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Posted May 8, 2002
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First published in The New York Times
- The Arts - May 8, 2002
Haitian Capitalism and a Hunt for Diamonds in the Sea
          By Dave Kehr        

Raoul Peck's 52-minute political documentary "Profit and Nothing But!" is a disappointingly flat, hectoring film from the gifted Haitian filmmaker who most recently brought us "Lumumba."  

Mr. Peck appears to have recently made the discovery that the dominant economic system on this planet is capitalism. As the title of his film suggests, he has also discovered that capitalism is not a system primarily driven by selfless quest for social justice.                                                                                                                                                                              

Using the impoverished market in a small Haitian village as the focus, Mr. Peck travels to New York and Paris to illustrate how the basic exchange of goods - a villager buys machetes and sells them at a high price - underlies all relationships in a capitalist economy. "Human relationships are merchandise relationships," observes one of the French economists consulted by the filmmaker. Another concludes, "Everything has a price."

Mr. Peck cites the great film essayist Chris Marker (whose "A Grin Without a Cat" is playing at the Film Forum in the South Village through May 14) as an inspiration for his work, but "Profit and Nothing But!" lacks both the analytical intelligence

In Haiti, as elsewhere, it's a case
of buying low and selling high.

and tolerance for ambiguity that characterize Mr. Marker's work. Mr. Peck remains a sloganeer, given to voice-over statements like "Capitalism has succeeded in buying our silence."                                                                                                                                                                                          Happily, Mr. Peck also remains a filmmaker with a fine eye for people and landscapes, and "Profit and Nothing But!" (which opens today at two Boots Pioneer Theater in East Village) is full of alluring images of his homeland.                                                                                                                                                                                            Also on the Two Boots program is "Diamonds and Rust," a documentary by Adi Barash and Rust Shatz, shot aboard the Spirit of Namibia - a rusty ship that piles the southwest coast of Africa vacuuming diamonds from the ocean floor.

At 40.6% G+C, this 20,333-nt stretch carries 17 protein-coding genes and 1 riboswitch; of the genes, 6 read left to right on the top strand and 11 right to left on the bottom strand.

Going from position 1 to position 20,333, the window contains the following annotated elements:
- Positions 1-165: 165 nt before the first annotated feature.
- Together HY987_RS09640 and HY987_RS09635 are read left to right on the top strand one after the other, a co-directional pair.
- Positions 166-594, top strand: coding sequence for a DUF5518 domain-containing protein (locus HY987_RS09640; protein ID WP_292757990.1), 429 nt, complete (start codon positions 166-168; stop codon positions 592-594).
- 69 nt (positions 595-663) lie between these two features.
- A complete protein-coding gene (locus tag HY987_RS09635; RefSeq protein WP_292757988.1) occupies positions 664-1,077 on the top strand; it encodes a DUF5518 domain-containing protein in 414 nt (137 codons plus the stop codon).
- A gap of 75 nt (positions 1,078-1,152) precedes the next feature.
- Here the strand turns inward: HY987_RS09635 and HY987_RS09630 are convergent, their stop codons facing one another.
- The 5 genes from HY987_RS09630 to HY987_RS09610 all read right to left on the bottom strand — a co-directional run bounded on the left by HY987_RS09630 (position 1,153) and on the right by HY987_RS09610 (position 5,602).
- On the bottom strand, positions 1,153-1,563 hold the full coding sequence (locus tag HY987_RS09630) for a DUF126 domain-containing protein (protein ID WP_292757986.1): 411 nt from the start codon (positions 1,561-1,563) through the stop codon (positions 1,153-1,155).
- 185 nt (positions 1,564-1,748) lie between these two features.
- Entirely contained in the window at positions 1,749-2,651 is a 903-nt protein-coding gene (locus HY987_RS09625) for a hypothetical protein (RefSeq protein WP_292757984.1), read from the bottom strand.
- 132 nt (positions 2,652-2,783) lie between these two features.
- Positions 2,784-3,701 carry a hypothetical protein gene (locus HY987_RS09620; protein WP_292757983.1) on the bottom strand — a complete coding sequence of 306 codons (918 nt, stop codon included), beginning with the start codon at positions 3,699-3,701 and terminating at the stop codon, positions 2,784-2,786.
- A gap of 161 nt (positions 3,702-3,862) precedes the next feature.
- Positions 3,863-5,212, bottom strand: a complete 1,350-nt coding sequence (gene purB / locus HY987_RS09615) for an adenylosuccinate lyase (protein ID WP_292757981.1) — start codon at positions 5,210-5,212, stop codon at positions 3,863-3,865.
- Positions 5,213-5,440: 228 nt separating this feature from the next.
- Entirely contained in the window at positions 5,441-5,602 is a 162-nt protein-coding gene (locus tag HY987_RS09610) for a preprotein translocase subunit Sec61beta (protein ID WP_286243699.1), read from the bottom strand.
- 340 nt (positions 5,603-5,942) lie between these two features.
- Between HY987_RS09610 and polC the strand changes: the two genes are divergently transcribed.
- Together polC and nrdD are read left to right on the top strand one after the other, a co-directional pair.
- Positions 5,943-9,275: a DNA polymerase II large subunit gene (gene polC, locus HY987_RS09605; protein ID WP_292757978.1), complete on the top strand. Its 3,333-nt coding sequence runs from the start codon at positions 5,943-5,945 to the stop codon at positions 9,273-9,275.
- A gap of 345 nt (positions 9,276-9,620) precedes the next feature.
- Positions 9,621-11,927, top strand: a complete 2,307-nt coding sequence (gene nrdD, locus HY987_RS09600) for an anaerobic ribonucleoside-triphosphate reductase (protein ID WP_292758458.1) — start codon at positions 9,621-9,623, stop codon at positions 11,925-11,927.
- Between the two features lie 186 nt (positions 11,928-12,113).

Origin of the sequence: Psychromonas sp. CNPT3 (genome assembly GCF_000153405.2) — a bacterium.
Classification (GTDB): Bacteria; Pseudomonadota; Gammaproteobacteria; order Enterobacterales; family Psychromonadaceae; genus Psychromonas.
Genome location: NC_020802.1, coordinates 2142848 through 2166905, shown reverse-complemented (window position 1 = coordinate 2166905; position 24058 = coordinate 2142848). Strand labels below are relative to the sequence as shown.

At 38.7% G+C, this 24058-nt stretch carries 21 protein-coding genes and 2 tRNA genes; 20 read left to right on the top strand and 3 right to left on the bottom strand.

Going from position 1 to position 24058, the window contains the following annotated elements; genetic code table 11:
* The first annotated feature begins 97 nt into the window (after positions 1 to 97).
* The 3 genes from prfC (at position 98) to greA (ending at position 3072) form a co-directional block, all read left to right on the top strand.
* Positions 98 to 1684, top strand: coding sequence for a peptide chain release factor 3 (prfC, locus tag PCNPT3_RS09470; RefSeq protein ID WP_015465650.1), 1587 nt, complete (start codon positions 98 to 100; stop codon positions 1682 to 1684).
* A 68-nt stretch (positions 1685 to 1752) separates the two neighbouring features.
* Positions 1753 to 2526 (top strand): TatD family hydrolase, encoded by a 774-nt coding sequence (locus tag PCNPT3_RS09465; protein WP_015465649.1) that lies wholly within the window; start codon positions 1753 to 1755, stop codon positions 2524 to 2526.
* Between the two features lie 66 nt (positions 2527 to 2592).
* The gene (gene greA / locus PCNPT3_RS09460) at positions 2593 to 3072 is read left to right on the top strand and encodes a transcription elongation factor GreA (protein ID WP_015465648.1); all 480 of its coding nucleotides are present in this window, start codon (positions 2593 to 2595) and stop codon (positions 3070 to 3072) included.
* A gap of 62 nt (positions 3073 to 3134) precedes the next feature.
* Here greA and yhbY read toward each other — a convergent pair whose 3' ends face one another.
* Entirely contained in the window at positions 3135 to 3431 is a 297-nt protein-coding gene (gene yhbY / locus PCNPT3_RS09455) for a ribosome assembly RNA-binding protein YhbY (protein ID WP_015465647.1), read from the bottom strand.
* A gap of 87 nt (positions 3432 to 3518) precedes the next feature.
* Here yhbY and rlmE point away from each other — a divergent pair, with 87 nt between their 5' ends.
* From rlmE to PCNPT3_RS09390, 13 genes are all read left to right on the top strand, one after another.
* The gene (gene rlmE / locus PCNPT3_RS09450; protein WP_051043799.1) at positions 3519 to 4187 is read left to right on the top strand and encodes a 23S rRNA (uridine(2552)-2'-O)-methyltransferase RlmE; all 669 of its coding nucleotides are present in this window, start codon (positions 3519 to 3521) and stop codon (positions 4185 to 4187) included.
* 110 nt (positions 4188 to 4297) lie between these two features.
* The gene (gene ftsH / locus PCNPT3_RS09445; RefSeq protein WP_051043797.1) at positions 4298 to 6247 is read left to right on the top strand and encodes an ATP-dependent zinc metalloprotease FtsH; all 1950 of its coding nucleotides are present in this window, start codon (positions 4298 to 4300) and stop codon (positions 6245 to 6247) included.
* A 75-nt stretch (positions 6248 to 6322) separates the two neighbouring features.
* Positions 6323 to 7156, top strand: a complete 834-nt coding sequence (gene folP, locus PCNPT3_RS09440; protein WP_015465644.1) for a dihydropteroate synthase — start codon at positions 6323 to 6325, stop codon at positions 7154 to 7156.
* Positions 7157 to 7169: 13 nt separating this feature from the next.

The Captain is a Cuban, the engineers are South Africans, the head of security is Israeli and the deck hands are Namibians, all of which adds up to quite a metaphor for the social, political and economic conditions of the continent. The ship's owners, of course, are never seen.                                                                                                                                                                                            Wisely, the filmmakers don't force the analogies but simply let the tense relationships between the officers and the crew

Directed by Raul Peck; in English, French and Haitian, with English subtitles; directors of photography, Jean-Pierre Grasset, Kirsten Johnson and Jacques Besse; edited by Fabrice Saliniť and Mr. Peck; released by First Run/Icarus Films. At the Two Boots Pioneer Theater, 155 East Third Street, at Avenue A, East Village. Running time: 52 minutes. This film is not rated.
Directed and produced by Adi Barash and Ruth Shatz; in English, Hebrew, Namibian and Spanish, with English subtitles; director of photography, Mr. Barash; edited by Ms. Shatz; released by First Run/Icarus Films. At the Two Boots Pioneer Theater. Running time: 73 minutes. This film is not rated.

play out during the course of a single 90-day voyage. The homesick Cubans take refuge in Cuban music and cooking; The South Africans swap racist jokes, and one of the Namibians observes that things haven't changed all that much since the South African occupation of Namibia ended in 1988.   

The material doesn't have much dramatic shape - no truly vivid conflicts emerge among the crew -  and the filmmakers are two scrupulous to impose an artificial structure on it. What remains is a film that chugs along as listlessly as the ship itself, discovering moments of value in a sea of ennui.                                                                                                                                                                                        Copyright 2002 The New York Times Company, the scholarly journal of democracy and human rights
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